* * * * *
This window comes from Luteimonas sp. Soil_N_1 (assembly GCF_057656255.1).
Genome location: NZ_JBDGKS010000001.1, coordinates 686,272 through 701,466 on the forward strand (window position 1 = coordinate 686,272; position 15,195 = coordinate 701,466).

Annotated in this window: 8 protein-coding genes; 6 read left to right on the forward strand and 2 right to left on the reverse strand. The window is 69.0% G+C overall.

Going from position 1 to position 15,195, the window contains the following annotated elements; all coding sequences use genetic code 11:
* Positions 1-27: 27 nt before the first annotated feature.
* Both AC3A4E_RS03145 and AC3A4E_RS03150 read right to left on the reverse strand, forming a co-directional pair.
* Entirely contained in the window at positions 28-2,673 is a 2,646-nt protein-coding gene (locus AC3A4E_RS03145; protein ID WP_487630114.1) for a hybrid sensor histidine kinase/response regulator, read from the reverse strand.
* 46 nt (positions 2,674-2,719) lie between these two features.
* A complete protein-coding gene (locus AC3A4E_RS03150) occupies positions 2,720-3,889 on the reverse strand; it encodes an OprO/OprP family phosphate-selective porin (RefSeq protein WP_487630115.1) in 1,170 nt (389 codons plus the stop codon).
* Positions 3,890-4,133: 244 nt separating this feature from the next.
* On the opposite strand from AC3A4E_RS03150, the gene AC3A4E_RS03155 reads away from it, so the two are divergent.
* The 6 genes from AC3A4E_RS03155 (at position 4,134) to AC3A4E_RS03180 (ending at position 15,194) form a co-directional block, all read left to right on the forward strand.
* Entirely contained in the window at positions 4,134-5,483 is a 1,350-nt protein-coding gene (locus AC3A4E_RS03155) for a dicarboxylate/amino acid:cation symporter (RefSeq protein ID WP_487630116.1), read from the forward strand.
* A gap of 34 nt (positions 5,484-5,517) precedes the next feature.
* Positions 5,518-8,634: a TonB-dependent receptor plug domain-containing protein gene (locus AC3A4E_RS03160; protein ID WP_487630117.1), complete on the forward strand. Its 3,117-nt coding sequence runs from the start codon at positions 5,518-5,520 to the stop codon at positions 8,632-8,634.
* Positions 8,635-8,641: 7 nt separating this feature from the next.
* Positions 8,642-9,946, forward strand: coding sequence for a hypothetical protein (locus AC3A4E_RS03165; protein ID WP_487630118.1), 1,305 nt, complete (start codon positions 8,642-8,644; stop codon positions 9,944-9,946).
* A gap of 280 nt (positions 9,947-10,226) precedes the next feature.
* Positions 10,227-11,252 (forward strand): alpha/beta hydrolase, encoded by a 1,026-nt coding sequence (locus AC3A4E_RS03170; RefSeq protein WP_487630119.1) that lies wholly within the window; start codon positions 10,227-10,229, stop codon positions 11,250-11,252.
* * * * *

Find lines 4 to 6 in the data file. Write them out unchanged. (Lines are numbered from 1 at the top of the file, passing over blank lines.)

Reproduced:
Going from position 1 to position 15,195, the window contains the following annotated elements; all coding sequences use genetic code 11:
* Positions 1-27: 27 nt before the first annotated feature.
* Both AC3A4E_RS03145 and AC3A4E_RS03150 read right to left on the reverse strand, forming a co-directional pair.